All photos by Liz Barclay (@liz_barclay)

Often, when asked about the greatest meal we’ve had recently, our minds wander to lavish and expensive dining experiences—at least at first. But then we make space for other memories: that exemplary noodle shop in Queens, a taco truck in Boyle Heights, or a street vendor serving a regional cuisine you’d never find at a sit-down restaurant.

Anthony Bourdain has said it a million times on his programs, but it bears repeating: a $6 plate of curry and rice can be much more satisfying—and memorable—than a $75 dinner at whatever hyped restaurant the fooderati says you “need to try” this month.

The most memorable meal of my summer was cooked by Marin and Bong Sen, the owners of Khmer Angkor, a tiny stall at the Ithaca Farmers Market in upstate New York. In her makeshift outdoor kitchen next to Cayuga Lake, Marin presides over cast-iron woks the size of big rig tires, balanced atop stoves fueled by mobile propane burners. One moment, she’s patiently stirring a curry laced with chilies and lemongrass (she grows many of the ingredients she uses in her garden); the next, she’s deep-frying veggie cakes filled with mung bean, onion, carrot, and peas.chicken

I am no stranger to Marin and Bong’s cooking. I went to college for four years in Ithaca, and made countless visits to Khmer Angkor. You could say I was mildly addicted to it. When I was a bright-eyed 20 year old, I knew this cooking was great, but it took a return visit last month to contextualize just how great.

Take the Khmer pancake (banh chev): Marin makes a rice flour and egg pancake—like a crepe, only thicker and crispier around the edges—and fills it with rice noodles, shredded coconut, bean sprouts, roasted peanuts, sweet basil, lettuce, and either ground chicken, pork, or mung bean. She tops the enormous pancake with more crushed peanuts and a deep, smoky, reddish-black chili sauce (like everything at Khmer Angkor, the hot sauce is homemade). If this were served in NYC—say, at a Cambodian approximation of Pok Pok or Uncle Boons—there’d be an “anatomy of” profiling the dish in NY Mag within a month or two.cake

I often wondered what brought Marin and Bong to Ithaca from Cambodia, and how Marin learned to cook. When I visited in September, free now from my college-era shyness, I was able to inquire about Bong and Marin Sen’s remarkable story. They endured and survived the bloody Khmer Rouge regime during the mid- and late-1970s. In 1982, the couple escaped from the border to Thailand, then came to the United States as refugees with their two young children. With very few possessions, Bong and Marin started their lives over with the help of a Baptist Church in Ithaca.

Marin, whose mother owned a restaurant in Cambodia, took cooking classes at the local BOCES (Board of Cooperative Educational Services) and received a degree in culinary arts. Bong attended classes at a local community college and studied to become a mechanical engineer.

When you sit at the edge of a dock on Cayuga Lake, with a plate of Amohck chicken curry in your lap, it becomes clear why you’ve forgotten the dime-a-dozen “nouveau Southern” and “new-Nordic” restaurants of New York City.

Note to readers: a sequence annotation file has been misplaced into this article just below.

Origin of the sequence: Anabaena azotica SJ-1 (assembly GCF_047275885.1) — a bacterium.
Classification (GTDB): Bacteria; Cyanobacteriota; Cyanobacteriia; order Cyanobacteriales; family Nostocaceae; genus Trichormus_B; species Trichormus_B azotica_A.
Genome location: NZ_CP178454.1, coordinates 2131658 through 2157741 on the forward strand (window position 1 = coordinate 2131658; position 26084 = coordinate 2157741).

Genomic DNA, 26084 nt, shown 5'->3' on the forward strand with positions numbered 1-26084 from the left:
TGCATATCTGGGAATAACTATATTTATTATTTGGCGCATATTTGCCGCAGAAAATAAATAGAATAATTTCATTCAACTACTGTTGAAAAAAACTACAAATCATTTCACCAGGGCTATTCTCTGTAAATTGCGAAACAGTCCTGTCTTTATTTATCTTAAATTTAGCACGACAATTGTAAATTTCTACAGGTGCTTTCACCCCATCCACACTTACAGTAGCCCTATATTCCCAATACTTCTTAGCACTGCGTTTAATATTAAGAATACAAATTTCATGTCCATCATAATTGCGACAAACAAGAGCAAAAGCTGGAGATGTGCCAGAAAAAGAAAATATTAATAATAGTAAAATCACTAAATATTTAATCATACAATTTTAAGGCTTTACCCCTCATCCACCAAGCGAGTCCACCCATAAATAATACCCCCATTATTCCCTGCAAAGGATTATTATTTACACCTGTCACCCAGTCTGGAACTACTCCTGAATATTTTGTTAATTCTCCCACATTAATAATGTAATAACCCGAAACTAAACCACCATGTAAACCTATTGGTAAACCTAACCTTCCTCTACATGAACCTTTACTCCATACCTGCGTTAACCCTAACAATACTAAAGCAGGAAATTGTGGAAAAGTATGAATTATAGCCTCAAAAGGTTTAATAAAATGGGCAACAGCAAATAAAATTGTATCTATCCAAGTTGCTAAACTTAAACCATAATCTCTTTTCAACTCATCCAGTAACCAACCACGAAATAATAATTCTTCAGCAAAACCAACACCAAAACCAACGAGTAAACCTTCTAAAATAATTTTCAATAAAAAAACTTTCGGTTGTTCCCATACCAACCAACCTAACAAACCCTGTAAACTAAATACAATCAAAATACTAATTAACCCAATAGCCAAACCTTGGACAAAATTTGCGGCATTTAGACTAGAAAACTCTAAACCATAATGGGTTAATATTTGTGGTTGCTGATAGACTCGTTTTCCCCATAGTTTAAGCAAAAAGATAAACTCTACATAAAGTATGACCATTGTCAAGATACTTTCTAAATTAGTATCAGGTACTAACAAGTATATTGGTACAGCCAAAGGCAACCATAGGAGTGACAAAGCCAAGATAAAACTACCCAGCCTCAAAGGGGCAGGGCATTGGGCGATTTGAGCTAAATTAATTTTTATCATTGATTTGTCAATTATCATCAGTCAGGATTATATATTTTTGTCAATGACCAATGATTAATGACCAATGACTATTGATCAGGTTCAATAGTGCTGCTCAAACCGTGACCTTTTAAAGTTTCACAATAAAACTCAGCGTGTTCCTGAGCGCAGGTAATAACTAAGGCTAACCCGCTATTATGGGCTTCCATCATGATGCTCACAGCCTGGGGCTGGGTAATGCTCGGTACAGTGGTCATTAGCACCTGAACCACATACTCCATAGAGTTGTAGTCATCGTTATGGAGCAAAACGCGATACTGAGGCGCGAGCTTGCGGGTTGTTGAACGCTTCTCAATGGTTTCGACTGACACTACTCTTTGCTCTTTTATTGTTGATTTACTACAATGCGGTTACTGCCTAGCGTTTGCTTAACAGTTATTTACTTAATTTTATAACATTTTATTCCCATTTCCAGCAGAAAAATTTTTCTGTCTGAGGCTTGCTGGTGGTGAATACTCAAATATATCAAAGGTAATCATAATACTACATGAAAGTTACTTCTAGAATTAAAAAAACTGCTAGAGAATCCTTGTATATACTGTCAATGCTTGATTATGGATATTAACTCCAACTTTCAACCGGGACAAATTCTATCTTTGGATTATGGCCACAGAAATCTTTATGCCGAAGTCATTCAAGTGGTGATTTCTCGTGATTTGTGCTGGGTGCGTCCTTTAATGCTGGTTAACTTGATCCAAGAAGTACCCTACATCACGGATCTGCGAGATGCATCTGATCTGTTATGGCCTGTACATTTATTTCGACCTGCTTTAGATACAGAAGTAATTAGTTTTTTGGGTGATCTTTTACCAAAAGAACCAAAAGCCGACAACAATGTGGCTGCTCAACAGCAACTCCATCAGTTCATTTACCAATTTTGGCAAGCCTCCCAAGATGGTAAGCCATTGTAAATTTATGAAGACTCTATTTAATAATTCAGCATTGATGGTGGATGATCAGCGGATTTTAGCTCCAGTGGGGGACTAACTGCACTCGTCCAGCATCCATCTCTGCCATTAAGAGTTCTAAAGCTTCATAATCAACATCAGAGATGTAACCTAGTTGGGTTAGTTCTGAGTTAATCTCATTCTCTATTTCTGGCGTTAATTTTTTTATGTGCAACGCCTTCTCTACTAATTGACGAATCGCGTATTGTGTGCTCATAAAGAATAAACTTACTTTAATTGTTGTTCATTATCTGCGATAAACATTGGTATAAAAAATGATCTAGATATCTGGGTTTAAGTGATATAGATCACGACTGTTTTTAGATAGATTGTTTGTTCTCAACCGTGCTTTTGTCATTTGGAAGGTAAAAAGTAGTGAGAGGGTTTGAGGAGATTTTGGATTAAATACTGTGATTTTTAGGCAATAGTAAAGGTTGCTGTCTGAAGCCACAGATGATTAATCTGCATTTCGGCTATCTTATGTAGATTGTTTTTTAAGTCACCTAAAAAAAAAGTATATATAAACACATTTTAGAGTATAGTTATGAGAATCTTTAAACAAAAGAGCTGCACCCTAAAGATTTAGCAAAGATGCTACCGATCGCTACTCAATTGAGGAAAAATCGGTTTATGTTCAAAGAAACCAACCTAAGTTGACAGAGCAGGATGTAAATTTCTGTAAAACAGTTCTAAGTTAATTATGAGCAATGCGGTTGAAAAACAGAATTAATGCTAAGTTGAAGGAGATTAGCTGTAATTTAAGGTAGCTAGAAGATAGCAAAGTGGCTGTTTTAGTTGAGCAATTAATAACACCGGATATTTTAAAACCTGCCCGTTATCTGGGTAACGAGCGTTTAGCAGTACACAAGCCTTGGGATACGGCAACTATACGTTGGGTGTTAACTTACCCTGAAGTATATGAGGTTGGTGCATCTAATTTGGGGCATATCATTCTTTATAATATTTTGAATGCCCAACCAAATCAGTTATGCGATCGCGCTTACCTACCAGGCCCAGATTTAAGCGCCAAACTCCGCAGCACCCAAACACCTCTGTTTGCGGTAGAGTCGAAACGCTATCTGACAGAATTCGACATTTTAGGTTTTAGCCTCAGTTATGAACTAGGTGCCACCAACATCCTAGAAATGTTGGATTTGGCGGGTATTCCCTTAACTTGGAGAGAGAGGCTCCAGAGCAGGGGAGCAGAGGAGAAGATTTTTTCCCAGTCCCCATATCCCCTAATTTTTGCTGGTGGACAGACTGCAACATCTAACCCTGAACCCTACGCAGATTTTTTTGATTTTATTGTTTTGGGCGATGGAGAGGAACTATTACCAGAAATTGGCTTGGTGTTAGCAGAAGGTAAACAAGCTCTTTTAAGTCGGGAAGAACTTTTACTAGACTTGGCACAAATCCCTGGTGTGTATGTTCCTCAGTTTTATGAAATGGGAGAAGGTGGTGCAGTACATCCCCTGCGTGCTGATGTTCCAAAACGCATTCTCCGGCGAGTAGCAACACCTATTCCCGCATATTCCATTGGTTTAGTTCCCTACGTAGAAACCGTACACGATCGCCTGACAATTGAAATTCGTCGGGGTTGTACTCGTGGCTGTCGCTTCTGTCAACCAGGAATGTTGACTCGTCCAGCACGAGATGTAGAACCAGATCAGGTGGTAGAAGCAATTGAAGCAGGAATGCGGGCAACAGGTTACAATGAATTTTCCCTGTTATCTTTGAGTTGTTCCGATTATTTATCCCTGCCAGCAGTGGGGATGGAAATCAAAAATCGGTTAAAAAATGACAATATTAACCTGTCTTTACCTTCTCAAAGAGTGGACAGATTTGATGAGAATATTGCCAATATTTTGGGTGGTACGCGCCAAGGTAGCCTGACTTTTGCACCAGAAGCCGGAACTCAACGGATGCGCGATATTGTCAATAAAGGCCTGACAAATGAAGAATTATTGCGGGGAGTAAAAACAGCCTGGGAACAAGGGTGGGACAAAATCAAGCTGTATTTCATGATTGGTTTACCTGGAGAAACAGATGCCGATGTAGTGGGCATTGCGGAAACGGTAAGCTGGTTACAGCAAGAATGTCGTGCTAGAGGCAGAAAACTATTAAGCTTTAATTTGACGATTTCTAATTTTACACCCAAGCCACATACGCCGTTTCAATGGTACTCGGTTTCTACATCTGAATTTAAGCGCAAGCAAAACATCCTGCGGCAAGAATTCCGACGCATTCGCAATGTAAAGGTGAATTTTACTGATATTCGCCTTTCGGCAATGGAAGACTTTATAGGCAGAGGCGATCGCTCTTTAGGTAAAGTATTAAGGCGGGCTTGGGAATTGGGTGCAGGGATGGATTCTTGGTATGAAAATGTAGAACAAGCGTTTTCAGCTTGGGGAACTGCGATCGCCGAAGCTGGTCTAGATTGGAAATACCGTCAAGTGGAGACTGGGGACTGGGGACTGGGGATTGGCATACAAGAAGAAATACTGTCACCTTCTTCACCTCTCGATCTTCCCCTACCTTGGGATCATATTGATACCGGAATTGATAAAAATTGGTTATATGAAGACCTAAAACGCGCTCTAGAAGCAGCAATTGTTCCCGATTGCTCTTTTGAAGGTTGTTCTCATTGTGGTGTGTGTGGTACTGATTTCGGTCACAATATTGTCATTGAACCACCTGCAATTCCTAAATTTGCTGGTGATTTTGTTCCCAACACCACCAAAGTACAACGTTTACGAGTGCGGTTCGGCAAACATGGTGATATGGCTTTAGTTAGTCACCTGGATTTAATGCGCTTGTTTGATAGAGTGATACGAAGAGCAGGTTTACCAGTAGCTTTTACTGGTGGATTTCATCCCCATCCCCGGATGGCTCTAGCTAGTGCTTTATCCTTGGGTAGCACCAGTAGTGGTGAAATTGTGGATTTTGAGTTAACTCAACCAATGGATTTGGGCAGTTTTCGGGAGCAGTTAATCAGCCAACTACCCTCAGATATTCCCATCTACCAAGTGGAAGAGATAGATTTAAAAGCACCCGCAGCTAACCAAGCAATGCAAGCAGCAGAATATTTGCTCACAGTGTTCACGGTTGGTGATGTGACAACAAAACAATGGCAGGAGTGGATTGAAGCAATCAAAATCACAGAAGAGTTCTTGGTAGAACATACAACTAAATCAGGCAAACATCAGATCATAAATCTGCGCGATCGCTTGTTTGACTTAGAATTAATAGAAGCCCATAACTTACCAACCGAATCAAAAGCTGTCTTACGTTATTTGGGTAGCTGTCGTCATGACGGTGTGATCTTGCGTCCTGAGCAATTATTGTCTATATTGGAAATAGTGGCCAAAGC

For 25 years, Marin worked for Cornell University Dining at the Statler School of Hotel Administration, where I attended undergrad. Did she restock the Romaine lettuce and Craisins at the salad bar I used to frequent, and I never even noticed her? Quite possibly. Marin also worked at other restaurants in Ithaca, including the now-defunct Thai Cuisine, as well as a French spot downtown. “I learned more and more, and researched more and more, until I had my own flavors,” she told me.

In the summer of 2001, the Sens set up their stall at the Farmers Market—it’s been going strong for 14 years.

The Khmer Angkor stand does not have a sign hanging out front, declaring its food “fresh, seasonal, local.” Marin gets ingredients directly from her garden—she’s installing a greenhouse so she can grow Kaffir limes, lemongrass, and basil year-round; she gets other necessities from neighboring stands at the farmers’ market.


Marin’s sticky rice with mango and thickened, sweetened coconut milk is comforting and addictive; her “Amohck” chicken—a type of thick curry served over sticky rice—gives off a perfume of lemongrass, citrus leaf, turmeric, galangal, and roasted chilies. I want to bathe in it.

I spent the last two years as a food writer in NYC. I ate at most of the hot spots, and made my way through the menus at countless “Eater 38″ establishments. Much of the time, I came away from these hyped-up dining experiences fatigued from salt, fat, and convention. That isn’t to say I wasn’t wowed from time to time; dishes like rotisserie beets at Narcissa, simple baby squid at Diner, and the omakase at Neta will always stay with me as beautiful food memories.

But Marin’s cooking touched me. It was personal, and the atmosphere it was served in was perfect. The ingredients were fresh and cared for. When you sit at the edge of a dock on Cayuga Lake, with a plate of Amohck chicken curry in your lap, it becomes clear why you’ve forgotten the dime-a-dozen “nouveau Southern” and “new-Nordic” restaurants of New York City. Maybe I’m just jaded, maybe my tastes are too simple—all I know is, my mind has room for only so many food experiences, and Marin Sen’s cooking will always stay with me.